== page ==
Shein's cheap garments face challenges in U.K. and France



Chinese retailer Shein got Britain’s financial whizzes into a spin last week when news emerged that it might go public on the troubled London Stock Exchange through a bumper IPO. But the fast-fashion brand is beginning to realize it will find the same resistance in Europe as it has faced in the U.S.

The Singapore-based fashion brand has faced a flurry of regulatory pressure in recent days as competitors and lawmakers on both sides of the Atlantic attempt to stop the company from making its way onto their shores.

Just a few days after a group U.S. lawmakers moved to toughen a tax loophole that lets Shein import its clothes at a cut price, the clothing giant is now facing pushback from competitors in the U.K. and environmentally-minded politicians in France.

France’s environment tax

On Monday, members of parliament (MPs) from France’s ruling party proposed a new bill that would leave imported garments subject to penalties of €10 ($10.85) or up 50% of the product price in an attempt to offset the environmental impact of their production and shipping.

Shein in particular was called out in the bill, with lawmakers pointing out that the retailer is pumping out 7,200 new garment models a day, and has made 470,000 different items available to shoppers.

“This evolution of the apparel sector towards ephemeral fashion, combining increased volumes and low prices, is influencing consumer buying habits by creating buying impulses and a constant need for renewal, which is not without environmental, social and economic consequences,” the bill said, per Reuters.

Governments are turning their attention toward the clothing industry as they try to hit net zero environmental targets, with France’s move also likely to affect Shein’s competitors. 

But for the Chinese fashion giant, it’s just the latest in a list of headaches as the group angles for a blockbuster IPO.

A representative for Shein didn’t immediately respond to Fortune’s request for comment. 

Popularity catches up with Shein

Shein has catapulted in popularity thanks to its ultra-cheap products, which have become a hit with Gen Z shoppers despite their purported environmental and labor harms.

As a private company, the group does not disclose its financial information. However, Jamie Salter, the founder and CEO one of Shein’s key retail partners, Authentic Brands Group, said the company’s revenue was “a lot more than $30 billion” annually, CNBC reported.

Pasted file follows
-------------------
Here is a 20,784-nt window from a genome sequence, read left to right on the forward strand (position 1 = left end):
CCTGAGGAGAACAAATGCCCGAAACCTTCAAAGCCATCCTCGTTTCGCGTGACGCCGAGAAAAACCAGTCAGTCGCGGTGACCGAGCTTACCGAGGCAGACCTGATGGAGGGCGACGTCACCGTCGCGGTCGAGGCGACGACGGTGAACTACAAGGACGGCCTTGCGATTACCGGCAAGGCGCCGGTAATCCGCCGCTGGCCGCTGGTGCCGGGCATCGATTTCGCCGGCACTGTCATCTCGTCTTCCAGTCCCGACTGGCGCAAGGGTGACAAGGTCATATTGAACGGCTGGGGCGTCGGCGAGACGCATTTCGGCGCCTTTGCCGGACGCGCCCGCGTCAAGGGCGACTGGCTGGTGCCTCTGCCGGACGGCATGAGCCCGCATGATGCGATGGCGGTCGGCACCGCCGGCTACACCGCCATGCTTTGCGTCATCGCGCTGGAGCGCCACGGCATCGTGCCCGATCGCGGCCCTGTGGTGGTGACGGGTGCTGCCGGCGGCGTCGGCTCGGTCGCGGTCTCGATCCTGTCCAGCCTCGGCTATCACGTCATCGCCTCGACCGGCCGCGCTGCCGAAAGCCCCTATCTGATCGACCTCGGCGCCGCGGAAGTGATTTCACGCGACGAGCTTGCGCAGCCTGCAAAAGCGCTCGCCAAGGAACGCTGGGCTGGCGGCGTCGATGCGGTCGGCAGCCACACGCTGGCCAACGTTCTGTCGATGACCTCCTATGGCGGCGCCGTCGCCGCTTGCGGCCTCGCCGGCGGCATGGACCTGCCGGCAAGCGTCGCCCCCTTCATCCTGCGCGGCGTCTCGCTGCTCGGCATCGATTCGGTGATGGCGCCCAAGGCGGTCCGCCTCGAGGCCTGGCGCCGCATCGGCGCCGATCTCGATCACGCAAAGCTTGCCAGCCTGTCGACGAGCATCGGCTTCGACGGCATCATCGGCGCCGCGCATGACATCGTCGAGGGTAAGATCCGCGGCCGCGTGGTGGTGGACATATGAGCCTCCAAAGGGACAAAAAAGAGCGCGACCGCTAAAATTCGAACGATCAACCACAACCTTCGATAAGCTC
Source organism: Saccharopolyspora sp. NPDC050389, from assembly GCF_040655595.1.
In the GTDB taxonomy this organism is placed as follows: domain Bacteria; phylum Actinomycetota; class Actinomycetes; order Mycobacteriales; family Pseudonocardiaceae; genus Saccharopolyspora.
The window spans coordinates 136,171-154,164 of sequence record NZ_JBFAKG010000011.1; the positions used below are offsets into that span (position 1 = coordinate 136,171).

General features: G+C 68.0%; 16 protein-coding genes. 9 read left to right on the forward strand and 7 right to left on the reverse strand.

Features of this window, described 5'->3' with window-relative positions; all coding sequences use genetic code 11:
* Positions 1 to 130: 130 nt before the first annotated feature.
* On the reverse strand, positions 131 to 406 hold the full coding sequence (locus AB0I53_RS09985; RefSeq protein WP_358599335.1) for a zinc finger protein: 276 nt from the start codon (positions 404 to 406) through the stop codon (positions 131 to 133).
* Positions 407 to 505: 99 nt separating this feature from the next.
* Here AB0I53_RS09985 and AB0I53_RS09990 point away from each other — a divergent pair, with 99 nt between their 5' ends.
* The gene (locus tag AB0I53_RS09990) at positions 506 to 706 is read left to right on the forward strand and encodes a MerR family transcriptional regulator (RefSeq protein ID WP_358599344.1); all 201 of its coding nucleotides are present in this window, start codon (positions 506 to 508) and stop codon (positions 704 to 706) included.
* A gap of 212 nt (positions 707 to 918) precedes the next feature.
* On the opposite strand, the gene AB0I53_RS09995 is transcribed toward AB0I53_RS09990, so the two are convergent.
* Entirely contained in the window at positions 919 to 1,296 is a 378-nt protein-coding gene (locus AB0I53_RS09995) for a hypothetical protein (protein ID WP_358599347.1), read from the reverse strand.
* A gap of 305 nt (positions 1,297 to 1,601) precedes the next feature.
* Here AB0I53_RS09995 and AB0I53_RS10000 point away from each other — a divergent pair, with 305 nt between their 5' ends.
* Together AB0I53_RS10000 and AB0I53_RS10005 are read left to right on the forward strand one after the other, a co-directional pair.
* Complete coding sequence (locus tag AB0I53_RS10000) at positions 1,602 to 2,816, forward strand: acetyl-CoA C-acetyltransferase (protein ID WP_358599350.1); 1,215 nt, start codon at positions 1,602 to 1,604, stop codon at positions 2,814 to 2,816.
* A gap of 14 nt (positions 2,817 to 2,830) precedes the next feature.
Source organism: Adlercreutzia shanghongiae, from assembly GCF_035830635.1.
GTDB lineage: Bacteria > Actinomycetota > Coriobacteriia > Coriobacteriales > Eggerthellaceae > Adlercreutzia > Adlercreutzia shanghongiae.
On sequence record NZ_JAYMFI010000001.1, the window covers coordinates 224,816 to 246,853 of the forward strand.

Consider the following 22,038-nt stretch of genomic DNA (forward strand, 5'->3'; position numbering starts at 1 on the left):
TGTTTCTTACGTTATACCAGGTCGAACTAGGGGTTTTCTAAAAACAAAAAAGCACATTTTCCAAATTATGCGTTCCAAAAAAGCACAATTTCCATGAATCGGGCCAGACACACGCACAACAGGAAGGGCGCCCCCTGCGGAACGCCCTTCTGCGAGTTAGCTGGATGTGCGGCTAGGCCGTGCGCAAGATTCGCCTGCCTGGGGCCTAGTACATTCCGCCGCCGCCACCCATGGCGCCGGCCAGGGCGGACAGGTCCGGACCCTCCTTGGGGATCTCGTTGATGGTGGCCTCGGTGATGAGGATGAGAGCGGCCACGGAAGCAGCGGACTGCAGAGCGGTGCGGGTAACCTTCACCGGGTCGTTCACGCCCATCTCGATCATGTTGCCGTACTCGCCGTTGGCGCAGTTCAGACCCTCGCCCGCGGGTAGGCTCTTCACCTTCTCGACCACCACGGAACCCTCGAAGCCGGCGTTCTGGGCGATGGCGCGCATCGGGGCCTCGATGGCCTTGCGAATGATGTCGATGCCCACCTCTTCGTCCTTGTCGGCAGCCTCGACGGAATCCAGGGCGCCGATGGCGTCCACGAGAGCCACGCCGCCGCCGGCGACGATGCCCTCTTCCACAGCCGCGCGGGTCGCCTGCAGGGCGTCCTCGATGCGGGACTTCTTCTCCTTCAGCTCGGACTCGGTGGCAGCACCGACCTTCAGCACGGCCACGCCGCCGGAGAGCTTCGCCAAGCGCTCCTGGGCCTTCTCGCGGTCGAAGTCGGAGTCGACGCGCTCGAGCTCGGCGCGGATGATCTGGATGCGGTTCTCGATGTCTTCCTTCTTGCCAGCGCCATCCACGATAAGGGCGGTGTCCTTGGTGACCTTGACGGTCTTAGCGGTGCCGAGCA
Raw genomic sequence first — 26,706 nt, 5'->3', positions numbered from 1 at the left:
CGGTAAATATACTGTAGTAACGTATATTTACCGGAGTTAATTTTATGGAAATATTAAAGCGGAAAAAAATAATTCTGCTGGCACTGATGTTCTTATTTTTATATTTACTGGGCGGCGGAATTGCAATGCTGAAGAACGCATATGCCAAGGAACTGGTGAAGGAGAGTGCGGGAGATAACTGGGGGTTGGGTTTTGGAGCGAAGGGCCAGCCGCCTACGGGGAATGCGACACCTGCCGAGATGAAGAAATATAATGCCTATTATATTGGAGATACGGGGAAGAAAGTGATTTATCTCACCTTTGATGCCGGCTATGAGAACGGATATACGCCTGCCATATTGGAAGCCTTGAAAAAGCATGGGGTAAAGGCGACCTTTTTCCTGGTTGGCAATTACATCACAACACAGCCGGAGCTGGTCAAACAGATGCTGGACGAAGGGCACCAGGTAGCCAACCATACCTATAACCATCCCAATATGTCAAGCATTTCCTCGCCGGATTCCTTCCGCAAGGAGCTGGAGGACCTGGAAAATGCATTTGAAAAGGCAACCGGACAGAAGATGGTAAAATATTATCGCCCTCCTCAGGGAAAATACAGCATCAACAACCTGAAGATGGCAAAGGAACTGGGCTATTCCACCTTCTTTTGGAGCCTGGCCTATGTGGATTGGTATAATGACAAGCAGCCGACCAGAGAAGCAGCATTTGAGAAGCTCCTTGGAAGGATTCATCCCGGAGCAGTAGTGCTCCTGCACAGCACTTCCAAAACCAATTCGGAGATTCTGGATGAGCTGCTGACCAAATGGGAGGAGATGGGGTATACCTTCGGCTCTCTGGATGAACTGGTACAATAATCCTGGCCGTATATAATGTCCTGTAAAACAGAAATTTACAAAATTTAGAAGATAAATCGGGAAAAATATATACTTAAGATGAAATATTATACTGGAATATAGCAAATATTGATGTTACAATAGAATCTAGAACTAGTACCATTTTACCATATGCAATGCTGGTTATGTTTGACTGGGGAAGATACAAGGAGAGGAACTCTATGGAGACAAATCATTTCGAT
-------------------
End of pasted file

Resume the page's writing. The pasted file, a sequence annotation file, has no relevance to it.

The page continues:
Those revenue figures would put it above the annual sales of fast-fashion rival H&M. 

The brand’s successes in winning over younger shoppers have led it to set its sites on an IPO in the West. 

And after facing stiff opposition in the U.S., Shein is said to be planning to launch its reported $90 billion float in London, with U.K. Chancellor Jeremy Hunt meeting with Shein executive Donald Tang last week. 

But as a Chinese-founded retailer making its name off environmentally and ethically questionable fast-fashion practices, Shein’s rise hasn’t come without controversy, raising questions in areas ranging from security to labor rights and causing doubts over how quickly it can go public.

Lawmakers and retailers clamping down

Last week, 40 U.S. lawmakers urged Homeland Security Secretary Alexander Mayorkas to address a tax loophole exploited by Shein based on something called a “de minimis” exception. 

The loophole allows $800 worth of parcels to be imported into the U.S. duty-free per person per day. Politicians and manufacturers are arguing this has hurt the viability of U.S. companies as fast fashion has exploded in recent years. 

It was issues like this that have caused Shein to look elsewhere for a prospective IPO, but the brand is now realizing it will likely run into those same problems wherever it goes.

Similar to lawmakers in the U.S., a group of retailers in the U.K. are calling on the government to close a tax loophole that allows Shein to avoid tariffs by shipping smaller parcels direct to customers from China.

“It is to the detriment of the economy and to the outlook of those retailers that pay full taxation, including VAT,” the Retail Sector Council wrote in a recent paper, the Telegraph reported.

“Without the playing field being evened, there will be more business failures, less taxation and more unemployment.”

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